WARD SIX: RUMMY

i would ask people what they were in for. looking back, it probably was not polite. the answers were never good: i tried to kill myself. i tried to kill my husband and myself. voluntary. it was hard not to ask. we just sat and watched t.v. and read and sometimes played rummy. i kept up training for a longstanding card game i was involved in in ward six. they play differently there, and i wasn't going to argue with anyone. i'm no mcmurphy; i wanted out, and out now. i didn't even know how i got there. i know in prison you only get one phone call and the other big problems, but in ward six, you never go outside and you can never smoke. out! i did the art therapy and the group stretching with someone who wasn't a doctor, but could still keep me there for god only knows how long. kaysen stayed in for two years. fuck that. yes, ma'am, and thank you sir. i was sincere in my desire to get the hell out, and fast. it was only weeks later, when figuring my vacation time and i couldn't find an invoice, that i realized how many days my suicide adventure cost me.
          so, in looney-rummy, you can continue a straight from king to ace to two. it just wraps around. also, discard to go out seemed to be optional. holding cards for strategy purposes was severly frowned upon. scoring was haphazard. we played cards to kill time.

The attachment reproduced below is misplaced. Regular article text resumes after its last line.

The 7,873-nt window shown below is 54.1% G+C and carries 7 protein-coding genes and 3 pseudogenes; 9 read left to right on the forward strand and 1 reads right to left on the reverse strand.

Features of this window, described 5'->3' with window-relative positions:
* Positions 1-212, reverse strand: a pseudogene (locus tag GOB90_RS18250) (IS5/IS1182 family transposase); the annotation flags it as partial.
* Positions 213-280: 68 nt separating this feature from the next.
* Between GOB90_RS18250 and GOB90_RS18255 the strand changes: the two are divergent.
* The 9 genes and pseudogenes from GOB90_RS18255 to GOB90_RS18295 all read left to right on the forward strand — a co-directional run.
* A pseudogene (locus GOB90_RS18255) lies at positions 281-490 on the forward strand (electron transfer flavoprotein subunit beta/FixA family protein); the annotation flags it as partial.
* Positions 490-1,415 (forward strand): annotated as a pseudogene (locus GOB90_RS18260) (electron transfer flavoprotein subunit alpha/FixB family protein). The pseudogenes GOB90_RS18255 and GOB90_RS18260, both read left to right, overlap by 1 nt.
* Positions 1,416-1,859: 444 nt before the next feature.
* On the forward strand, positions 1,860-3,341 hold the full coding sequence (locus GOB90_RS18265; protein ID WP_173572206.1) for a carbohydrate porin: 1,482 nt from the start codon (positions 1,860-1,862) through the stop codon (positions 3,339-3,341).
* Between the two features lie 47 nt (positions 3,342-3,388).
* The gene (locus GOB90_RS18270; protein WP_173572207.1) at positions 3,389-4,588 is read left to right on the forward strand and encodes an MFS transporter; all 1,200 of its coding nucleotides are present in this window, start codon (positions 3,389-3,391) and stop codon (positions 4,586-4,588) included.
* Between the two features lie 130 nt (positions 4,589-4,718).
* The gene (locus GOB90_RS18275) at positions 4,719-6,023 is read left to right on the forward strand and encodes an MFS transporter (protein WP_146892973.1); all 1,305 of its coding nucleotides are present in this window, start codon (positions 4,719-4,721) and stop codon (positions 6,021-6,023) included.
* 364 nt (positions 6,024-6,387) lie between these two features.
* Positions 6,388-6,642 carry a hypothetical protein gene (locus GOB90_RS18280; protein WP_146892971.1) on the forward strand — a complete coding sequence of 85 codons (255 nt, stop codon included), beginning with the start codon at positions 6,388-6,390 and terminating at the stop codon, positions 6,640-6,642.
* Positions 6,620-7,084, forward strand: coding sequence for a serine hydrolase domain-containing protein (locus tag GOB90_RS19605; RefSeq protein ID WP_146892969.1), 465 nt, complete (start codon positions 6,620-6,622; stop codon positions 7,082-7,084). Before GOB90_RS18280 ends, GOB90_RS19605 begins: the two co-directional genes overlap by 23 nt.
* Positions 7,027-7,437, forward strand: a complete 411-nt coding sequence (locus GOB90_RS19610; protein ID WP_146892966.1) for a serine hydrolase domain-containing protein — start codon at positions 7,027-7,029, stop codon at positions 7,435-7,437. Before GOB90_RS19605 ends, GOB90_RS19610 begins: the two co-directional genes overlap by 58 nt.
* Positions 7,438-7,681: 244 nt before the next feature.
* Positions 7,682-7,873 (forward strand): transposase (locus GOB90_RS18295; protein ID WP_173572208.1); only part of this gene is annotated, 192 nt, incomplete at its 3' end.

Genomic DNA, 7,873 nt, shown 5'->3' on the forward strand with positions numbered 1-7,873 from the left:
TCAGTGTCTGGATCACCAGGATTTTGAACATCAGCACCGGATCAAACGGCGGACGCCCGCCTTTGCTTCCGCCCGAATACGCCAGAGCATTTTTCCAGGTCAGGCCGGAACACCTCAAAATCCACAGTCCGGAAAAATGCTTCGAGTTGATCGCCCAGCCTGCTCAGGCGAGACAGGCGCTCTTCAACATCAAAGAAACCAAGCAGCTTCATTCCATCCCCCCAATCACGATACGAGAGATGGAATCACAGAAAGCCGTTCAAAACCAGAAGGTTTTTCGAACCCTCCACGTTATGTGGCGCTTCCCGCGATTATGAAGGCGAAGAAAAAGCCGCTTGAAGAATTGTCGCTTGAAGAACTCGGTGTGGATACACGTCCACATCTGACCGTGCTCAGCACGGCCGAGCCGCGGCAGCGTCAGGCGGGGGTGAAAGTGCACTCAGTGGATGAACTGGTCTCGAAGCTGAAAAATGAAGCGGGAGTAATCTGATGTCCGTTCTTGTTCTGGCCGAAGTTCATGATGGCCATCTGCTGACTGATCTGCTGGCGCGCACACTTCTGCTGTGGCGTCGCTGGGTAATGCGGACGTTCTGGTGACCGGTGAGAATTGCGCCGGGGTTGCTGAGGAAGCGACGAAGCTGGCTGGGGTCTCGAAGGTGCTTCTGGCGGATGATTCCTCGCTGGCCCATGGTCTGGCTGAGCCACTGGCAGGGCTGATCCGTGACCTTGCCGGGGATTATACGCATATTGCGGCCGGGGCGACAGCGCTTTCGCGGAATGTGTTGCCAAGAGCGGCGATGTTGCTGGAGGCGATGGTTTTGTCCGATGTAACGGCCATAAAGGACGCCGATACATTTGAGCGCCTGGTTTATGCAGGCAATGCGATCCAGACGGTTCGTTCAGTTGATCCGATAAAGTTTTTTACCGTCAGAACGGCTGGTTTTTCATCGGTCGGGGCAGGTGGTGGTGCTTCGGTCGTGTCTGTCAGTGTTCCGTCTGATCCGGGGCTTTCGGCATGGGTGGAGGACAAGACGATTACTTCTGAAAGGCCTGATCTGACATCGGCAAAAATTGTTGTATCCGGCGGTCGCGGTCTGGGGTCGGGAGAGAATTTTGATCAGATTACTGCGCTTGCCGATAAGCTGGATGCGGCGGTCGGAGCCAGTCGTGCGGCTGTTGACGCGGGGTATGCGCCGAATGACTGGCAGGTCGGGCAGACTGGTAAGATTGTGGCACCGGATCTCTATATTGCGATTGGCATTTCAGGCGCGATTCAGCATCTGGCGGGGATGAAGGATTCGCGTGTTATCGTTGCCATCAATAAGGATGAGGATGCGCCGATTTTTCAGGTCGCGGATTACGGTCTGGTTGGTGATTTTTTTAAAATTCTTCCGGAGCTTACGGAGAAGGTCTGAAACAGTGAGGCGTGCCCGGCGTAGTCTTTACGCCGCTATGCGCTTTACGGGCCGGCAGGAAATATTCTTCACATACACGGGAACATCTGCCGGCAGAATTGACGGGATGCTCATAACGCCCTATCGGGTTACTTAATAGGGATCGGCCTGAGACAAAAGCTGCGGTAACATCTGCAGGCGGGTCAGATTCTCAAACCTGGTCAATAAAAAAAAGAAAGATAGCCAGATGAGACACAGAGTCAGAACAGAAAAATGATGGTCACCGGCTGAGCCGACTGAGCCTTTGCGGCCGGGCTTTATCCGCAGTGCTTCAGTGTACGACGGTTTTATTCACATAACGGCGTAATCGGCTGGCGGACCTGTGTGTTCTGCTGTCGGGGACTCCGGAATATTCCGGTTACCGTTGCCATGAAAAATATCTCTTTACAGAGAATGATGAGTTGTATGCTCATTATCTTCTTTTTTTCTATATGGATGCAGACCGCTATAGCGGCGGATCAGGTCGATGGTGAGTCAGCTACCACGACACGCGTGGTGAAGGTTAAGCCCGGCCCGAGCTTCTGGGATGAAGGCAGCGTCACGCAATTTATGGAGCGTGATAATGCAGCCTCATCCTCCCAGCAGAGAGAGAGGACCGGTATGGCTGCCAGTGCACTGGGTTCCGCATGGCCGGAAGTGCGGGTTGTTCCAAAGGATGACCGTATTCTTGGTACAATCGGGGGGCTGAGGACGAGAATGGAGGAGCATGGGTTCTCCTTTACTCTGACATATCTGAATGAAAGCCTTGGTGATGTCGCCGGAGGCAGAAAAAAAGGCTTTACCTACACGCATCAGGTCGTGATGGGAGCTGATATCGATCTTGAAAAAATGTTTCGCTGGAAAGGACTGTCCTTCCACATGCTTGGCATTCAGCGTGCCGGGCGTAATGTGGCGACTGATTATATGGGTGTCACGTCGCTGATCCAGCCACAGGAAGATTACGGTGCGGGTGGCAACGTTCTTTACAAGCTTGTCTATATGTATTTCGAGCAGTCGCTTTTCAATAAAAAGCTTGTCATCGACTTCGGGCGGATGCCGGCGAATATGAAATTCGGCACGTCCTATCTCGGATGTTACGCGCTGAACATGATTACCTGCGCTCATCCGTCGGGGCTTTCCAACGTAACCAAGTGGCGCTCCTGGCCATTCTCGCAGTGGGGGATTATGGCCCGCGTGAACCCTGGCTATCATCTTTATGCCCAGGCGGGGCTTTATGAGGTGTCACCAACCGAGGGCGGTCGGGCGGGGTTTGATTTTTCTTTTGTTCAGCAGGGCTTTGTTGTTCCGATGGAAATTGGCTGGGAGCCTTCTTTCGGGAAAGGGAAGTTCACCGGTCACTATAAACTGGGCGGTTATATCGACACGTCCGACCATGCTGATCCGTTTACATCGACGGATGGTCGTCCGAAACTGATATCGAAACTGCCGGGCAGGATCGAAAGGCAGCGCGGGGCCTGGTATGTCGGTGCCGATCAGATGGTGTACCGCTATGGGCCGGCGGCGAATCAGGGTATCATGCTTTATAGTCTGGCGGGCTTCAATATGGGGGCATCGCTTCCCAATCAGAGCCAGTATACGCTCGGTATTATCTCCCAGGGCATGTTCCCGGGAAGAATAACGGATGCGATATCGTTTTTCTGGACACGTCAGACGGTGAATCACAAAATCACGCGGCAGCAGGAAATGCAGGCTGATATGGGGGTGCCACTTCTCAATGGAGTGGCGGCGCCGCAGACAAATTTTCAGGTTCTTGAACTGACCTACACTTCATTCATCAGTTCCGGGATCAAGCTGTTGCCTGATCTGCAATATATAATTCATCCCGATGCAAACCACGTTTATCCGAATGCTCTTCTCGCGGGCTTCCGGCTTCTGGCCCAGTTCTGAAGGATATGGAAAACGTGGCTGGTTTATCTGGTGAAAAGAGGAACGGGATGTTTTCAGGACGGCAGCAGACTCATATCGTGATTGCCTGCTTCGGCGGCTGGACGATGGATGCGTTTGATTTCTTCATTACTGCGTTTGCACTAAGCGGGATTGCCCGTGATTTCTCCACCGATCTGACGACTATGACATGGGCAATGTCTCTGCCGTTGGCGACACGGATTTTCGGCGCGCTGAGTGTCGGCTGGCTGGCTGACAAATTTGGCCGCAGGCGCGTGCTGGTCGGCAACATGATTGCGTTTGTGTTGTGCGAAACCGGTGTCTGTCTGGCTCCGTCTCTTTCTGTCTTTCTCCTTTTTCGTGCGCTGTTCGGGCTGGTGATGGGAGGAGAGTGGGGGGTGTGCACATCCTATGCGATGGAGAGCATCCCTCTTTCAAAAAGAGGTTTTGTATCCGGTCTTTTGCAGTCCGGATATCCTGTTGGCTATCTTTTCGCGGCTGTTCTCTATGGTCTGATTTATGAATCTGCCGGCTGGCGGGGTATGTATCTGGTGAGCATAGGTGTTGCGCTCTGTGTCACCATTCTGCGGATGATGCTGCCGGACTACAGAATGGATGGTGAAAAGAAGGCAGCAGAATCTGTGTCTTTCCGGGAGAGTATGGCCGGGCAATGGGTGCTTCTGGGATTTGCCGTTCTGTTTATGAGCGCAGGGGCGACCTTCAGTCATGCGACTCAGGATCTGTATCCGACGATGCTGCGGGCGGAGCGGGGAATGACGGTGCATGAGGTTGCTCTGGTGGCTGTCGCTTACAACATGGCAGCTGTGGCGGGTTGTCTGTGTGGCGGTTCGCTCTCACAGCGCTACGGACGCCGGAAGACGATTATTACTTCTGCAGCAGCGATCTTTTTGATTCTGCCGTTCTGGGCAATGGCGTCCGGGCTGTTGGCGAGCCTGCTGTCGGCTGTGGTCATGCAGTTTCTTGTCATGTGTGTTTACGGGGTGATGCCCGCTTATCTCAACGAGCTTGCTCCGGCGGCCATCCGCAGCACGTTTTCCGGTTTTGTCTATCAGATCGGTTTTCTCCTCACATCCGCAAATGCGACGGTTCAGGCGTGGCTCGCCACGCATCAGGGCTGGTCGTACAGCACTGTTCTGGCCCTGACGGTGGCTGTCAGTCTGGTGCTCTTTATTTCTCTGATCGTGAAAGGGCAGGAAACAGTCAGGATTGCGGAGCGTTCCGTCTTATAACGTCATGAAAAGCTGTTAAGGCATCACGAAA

that's when i would ask the questions. what else did i have to chat with these people about? did the guard get your smokes. (nope. only my dope.) meds? (i did like meds. i never tongued my pills; they were giving me drugs, the one thing that made sense. i lined up with the quickness whenever they called for meds. still, a double shot of serzone was all they gave me, and serzone made me clumsy, and had no euphoric effects, lots of forgetting, though.)
           what are you in for? my roommate was in voluntarily for depression; it was the most chilling answer i ever received. i couldn't imagine not bolting as soon as i had the chance. i was packed and waiting by the nurse's station for three hours before i finally got my ticket for a free subway token and freedom. i never asked him any further details. too scared. ward six was the most depressing place i've ever spent time. i got the creeps trying to imagine how bad his life must have felt if he went to that place to get peace. bad craziness.
           i never threw any games of rummy. i was tempted to when i started to win (without the card-holding strategy: fair and square.) i just talked. i was curious. in a way, it was sort of safe; everybody was fucked severely in one way or another, mildly or seriously. i might not have had the best etiquette inquiring about their problems, but i felt just the act of our being in there broke much protocol. maybe it really demanded more. i don't know.

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